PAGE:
Some of the stories in this book were really good, while others I didn't really like at all. I tried to post a longer review for this book but it wasn't being accepted, so I'll simply sum up by saying my favorite stories in this anthology were Cold Spell by Donna Andrews, The Nightside, Needless to Say by Simon R. Green, The Price by Anne Bishop, Fairy Dust by Charlaine Harris, The Sorcerer's Assassin by Sharon Shinn, Palimpsest by Laura Anne Gilman, and Justice is a Two-Edged Sword by Dana Stabenow.
There are many great short stories here, but Charlaine Harris' contribution helps the reader of her Sookie books understand the faries' presence in her life. Sharon Shinn, Anne Bishop, Laura Anne Gilman, and Simon Green all contribute excellent stories.
Very nice collection of stories. Strong authors and a great way of tasting the styles in a short form.
Great stories by some of the best paranormal writers there are!
I enjoyed all of the stories included in this book. Despite the common sleuthing thread, they are a very eclectic collection with something for almost everyone; one told from a raven's perspective, one sci fi, one about faeries, one about a mage with a cold, one about Egyptian gods in modern Cairo...
These stories are a great mix of fantasy and mystery, with one having a science fiction motif. I liked Simon R. Green's story of a detective who solves his own murder in the Nightside (The Nightside, Needless to Say), Sookie Stackhouse's interaction with local fairies in Charlaine Harris's Fairy Dust and the sometime humorous account of an alien murder investigation in Mike Doogan's The Death of Clickclickwhistle.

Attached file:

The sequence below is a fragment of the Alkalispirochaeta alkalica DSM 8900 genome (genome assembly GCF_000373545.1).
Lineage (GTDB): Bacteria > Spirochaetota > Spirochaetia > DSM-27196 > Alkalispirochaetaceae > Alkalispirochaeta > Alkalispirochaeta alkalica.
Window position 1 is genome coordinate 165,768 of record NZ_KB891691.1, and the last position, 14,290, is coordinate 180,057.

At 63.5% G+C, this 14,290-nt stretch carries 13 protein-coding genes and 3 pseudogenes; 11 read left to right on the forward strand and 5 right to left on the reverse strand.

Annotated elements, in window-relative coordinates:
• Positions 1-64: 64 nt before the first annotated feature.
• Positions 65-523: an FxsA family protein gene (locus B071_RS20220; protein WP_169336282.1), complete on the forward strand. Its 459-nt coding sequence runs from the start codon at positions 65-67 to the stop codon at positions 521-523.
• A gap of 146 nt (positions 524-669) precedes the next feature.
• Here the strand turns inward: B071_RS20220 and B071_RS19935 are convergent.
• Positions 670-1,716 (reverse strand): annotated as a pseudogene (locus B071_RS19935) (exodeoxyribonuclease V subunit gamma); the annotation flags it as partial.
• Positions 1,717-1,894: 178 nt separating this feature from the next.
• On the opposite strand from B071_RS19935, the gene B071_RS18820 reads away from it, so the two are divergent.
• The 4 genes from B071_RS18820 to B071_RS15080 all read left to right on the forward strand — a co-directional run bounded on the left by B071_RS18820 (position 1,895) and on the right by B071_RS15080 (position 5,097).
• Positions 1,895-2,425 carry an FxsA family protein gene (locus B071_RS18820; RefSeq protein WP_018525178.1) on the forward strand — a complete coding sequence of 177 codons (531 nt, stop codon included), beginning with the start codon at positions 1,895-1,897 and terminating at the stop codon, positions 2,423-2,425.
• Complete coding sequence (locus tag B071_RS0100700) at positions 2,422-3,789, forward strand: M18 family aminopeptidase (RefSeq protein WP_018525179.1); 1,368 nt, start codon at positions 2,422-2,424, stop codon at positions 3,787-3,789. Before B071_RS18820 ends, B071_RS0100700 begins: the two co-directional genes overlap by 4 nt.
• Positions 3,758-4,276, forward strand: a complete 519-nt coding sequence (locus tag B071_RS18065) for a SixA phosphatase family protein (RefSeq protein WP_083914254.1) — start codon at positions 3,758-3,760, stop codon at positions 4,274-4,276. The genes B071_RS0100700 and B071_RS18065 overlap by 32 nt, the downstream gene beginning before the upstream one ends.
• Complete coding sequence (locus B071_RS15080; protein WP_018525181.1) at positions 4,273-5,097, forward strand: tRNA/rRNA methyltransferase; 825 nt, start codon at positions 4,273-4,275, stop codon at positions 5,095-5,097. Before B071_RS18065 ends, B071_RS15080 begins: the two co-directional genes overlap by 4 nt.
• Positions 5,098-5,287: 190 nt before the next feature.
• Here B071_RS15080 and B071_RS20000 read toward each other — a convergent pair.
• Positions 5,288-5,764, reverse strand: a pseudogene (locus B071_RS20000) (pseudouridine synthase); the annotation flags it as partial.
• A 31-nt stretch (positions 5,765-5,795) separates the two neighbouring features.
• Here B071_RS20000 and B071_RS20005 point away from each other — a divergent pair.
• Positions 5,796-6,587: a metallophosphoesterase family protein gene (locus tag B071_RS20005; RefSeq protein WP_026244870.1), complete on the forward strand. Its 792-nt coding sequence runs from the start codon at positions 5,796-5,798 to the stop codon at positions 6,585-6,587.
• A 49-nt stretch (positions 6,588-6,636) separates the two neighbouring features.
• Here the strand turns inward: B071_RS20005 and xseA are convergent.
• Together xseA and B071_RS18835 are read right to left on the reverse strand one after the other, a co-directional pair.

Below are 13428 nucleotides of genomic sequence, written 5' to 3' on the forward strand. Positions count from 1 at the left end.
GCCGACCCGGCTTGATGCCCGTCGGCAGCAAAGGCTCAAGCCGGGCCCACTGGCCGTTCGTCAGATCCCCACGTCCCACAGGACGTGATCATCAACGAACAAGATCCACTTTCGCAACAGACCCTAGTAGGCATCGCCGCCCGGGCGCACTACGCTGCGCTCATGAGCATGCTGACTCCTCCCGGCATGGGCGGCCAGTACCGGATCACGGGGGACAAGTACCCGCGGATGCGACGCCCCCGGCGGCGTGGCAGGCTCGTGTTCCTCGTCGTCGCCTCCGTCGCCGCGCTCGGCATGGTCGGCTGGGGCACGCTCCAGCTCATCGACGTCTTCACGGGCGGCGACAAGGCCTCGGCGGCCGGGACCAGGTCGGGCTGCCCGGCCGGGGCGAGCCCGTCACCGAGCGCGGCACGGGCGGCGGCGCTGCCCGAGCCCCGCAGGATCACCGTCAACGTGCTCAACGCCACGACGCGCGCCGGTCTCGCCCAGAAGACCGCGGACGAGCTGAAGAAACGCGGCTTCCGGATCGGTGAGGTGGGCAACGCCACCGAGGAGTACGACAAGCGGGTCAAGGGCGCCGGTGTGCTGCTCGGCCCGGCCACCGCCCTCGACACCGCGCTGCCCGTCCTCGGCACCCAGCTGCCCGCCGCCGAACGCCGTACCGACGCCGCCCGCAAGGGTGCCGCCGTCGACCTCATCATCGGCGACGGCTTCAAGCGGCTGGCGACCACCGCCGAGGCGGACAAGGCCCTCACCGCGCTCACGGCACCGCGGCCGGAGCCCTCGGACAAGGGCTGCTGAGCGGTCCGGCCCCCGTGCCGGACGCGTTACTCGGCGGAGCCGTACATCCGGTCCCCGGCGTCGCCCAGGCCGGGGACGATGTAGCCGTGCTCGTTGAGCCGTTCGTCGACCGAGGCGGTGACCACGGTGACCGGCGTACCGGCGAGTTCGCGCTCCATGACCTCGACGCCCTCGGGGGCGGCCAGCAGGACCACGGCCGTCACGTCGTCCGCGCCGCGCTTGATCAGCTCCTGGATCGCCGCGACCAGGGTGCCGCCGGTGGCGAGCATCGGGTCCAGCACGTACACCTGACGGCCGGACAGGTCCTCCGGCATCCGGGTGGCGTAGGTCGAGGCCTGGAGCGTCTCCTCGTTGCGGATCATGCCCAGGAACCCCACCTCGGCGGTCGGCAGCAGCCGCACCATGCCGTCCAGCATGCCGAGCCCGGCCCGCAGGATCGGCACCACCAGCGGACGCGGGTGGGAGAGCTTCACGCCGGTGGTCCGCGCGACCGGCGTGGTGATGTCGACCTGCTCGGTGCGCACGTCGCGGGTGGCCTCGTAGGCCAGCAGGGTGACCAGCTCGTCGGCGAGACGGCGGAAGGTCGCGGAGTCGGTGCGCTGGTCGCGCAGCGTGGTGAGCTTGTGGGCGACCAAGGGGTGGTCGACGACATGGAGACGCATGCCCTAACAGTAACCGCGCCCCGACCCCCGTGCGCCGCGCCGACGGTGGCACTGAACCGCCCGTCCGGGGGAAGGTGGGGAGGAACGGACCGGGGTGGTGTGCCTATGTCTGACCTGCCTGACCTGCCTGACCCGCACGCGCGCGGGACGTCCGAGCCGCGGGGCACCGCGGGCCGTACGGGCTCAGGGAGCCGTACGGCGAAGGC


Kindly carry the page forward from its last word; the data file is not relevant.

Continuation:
It amazes me how much of an influence an editor has over my enjoyment of the stories in an anthology. I've learned that some editors have a tendency to rush from climax to conclusion, allowing as little as a paragraph for the fact that it's over to sink in. Other times, the editor allows the authors so much leeway that they don't even appear to bother with such elements as structure, characters, setting or plot - and would be tempted to do away with verbs if at all possible!
This is why I've learned to respect Dana Stabenow as an editor. For the most part, the short stories in her collections have an introduction, conflict leading to climax, and a true resolution. She allows her authors the short-cut of character exposition as the plot goes along these are, after all, SHORT stories! However, by the time the story is over, I'm comfortable that I've followed the plot & learned something about the characters and usually their locale, as well.
This last aspect is VERY important in the collection Powers of Detection: Stories of Mystery and Fantasy. Most of the stories are good old-fashioned murder mysteries, except rather than set in the back-alleys of New York or Chicago or they're either in some fantasy realm, or among some extraordinary denizens of our world. Therefore, the setting MUST be described in greater detail, and the physical rules of the world or dimension in which the story is set must also be explained all while running towards the conclusion of a SHORT story.
I would find it hard to pick out a favorite among the stories and authors. Charlaine Harris lends a tale featuring her Sookie Stackhouse (a character I've heard of, but not read before now). The editor contributes a tale where sword and sorcery also provide a more traditional sense of justice. Sharon Shinn, Anne Perry, Donna Andrews, Mike Doogan a dozen stories, in all.
While I'm not usually a fantasy reader, the prospect of setting a murder mystery in a fantasy setting was intriguing to me, and I'm glad I invested the time into reading this collection. So much so that I have already picked up the sequel: Unusual Suspects.